My guest today is Mark Hersch of Time After Time: Historical American Rephotography.
Joan Brunwasser: Welcome to OpEdNews, Mark. I met you at the recent annual Lake Forest Art Fair on the Square. I'm willing to bet that many if not most of our readers have absolutely no idea what rephotography is. Can you get us started, please?
Mark Hersch: Sure! Rephotography is the process of taking pictures of the same subject at two different points in time. This technique is often used to show a before and after effect, such as satellite photo of a region before and after a flood, or of the polar ice caps 50 years ago and now, to show how they have receded. Pictures like these are typically shown side by side to demonstrate the before and after.
I take rephotography a step further. First I obtain a rare, turn-of-the-century photograph. Then I shoot an identical photograph from the exact same vantage point in the present day. I then blend them together into a single image that reveals parts of the old world and parts of the new.
JB: Can you give us an example, Mark? Pick a photograph and tell us what we're looking at and treat us to the backstory.
MH: I think one of the best examples is in this piece: "State Street South of Lake Street, Chicago". In this image you can clearly see State Street as it looked in 1900 on the right, combined with how it looks today, on the left.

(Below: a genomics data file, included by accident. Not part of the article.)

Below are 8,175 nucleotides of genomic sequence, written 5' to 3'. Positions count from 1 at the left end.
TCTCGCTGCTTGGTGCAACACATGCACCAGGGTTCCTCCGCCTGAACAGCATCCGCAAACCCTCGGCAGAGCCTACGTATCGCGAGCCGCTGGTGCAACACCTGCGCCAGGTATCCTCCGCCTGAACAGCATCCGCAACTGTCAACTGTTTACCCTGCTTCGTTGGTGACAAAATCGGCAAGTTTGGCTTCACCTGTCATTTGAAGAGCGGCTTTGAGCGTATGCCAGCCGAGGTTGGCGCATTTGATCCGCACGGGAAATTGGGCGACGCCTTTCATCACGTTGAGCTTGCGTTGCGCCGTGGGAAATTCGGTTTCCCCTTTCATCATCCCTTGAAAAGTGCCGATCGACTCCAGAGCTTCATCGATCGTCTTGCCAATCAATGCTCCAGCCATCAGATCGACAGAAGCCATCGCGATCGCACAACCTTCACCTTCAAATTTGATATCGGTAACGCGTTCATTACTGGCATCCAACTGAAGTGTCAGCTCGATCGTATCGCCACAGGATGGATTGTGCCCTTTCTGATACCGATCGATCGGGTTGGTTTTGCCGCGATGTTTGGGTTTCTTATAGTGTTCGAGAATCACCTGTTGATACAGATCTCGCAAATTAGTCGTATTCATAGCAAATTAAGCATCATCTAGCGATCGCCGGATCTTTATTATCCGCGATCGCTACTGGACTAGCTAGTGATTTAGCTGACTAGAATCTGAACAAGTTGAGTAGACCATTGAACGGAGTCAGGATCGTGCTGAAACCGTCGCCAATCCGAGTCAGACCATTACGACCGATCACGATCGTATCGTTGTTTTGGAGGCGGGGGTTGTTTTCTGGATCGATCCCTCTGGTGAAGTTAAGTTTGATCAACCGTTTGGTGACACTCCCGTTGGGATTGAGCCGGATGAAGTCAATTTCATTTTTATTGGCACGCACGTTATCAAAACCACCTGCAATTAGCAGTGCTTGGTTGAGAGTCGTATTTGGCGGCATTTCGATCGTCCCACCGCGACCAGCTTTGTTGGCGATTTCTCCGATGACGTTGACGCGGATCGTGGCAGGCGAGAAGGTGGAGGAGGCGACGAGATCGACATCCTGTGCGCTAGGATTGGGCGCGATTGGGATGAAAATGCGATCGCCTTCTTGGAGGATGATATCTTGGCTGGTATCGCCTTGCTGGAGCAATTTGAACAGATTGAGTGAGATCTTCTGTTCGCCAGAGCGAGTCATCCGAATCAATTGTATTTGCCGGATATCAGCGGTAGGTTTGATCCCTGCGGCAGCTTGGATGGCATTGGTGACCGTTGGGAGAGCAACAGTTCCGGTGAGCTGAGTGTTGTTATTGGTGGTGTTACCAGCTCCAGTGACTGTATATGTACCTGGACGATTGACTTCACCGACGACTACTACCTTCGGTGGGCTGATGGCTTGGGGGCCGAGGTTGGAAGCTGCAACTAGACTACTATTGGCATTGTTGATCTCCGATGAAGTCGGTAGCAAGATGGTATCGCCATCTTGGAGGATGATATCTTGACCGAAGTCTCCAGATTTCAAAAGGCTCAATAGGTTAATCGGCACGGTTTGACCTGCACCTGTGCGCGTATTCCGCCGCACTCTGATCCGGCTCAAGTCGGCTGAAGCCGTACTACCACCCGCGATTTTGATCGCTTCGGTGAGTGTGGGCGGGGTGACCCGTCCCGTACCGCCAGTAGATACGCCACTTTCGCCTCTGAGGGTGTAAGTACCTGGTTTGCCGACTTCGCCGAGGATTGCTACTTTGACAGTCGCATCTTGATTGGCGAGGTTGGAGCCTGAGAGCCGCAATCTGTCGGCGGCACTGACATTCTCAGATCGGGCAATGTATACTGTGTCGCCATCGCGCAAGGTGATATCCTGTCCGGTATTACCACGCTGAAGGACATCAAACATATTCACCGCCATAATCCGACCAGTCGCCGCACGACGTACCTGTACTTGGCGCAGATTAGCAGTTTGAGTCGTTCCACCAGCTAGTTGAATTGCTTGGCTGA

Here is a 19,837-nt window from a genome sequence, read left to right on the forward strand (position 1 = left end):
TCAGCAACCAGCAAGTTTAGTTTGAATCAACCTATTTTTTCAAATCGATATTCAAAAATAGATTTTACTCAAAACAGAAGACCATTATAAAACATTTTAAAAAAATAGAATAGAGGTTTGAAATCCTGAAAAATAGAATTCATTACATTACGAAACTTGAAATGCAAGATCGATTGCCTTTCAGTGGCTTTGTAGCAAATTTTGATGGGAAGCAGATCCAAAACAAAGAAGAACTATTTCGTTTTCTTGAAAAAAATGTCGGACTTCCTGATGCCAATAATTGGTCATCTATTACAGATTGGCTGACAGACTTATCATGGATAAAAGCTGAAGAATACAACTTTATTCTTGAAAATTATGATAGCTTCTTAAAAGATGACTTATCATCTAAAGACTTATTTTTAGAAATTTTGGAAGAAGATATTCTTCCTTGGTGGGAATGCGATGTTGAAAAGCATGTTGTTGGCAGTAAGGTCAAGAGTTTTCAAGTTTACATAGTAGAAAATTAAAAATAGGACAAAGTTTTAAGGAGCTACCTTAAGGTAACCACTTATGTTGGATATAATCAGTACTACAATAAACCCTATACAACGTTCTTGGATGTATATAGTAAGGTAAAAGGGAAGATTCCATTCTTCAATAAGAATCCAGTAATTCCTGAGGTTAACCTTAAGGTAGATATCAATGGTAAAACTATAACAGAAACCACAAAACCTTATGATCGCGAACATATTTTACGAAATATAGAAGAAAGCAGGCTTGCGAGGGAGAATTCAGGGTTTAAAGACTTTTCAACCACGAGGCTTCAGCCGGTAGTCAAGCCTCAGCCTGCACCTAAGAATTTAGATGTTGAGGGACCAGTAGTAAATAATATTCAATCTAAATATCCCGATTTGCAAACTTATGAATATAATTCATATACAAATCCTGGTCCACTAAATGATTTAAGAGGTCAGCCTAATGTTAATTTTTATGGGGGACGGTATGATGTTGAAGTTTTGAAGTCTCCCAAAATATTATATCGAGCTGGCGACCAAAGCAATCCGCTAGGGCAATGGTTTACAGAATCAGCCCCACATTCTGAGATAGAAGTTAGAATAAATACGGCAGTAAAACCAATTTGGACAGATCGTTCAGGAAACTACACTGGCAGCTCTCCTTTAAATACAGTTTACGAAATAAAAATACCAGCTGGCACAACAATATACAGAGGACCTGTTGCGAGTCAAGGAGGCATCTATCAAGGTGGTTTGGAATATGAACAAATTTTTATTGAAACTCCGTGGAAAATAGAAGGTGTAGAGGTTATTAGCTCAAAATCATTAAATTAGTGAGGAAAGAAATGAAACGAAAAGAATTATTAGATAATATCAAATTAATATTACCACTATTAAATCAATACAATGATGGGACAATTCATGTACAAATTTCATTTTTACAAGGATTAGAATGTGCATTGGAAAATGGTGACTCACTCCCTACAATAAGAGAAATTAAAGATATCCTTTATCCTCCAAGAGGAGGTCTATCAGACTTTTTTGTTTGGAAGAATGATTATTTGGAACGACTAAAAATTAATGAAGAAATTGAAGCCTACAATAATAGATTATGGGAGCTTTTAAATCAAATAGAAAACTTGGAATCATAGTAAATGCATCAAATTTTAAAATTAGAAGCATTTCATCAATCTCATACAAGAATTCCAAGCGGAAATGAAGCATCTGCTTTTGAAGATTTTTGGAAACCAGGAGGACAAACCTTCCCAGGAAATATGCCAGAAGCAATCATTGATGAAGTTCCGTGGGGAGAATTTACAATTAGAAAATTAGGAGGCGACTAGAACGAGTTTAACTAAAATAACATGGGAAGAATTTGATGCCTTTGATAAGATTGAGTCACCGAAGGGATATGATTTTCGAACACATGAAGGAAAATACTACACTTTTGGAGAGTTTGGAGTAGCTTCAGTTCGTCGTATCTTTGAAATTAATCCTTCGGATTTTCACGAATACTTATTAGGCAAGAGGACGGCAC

What people really find intriguing is being able to compare the image to what the scene looked like in the original photograph taken over a century ago:
Original photo of State Street South of Lake Street, circa 1900
(Image by courtesy of Mark Hersch) Details DMCA
When sourcing images for my Time After Time work, I try to only select historic photographs that have significant period reference points: people in their period dress; horse drawn carriages, electric trolley cars, etc. And this one has them all. Plus, the modern portion of the image on the left shows the iconic Chicago Theater marquee, recognized the world over. All of which I believe is why this is one of the most popular pieces in the entire Time After Time collection.
JB: Cool! Being from Chicago, that one particularly resonates for me. How did you get started with this, Mark? I'm assuming you began with more traditional photography. How did you and your craft evolve?
MH: Yes. Perhaps like many readers here of *ahem* a certain age like me, I started taking pictures on an old Kodak Instamatic camera with four little flashcubes. Remember those? I moved on to Polaroid instant cameras with self-developing film, then to 35mm film cameras, developing my own prints in a darkroom. Nowadays, I shoot with a high resolution Nikon DSLR (Digital Single Lens Reflex) camera.
In addition to photography, I've always had an interest in both history and architecture, so I've pretty much found my passion in an endeavor that checks all the boxes of things I've enjoyed my entire life.
JB: How very lucky you are! What was your first rephotography subject? Why? Did you realize where you could go with it from the start?
MH: It all started in the summer of 2016. I came across this old photograph. There was an inscription that read "Shore Drive, Lincoln Park", and it also contained the date - 1905.
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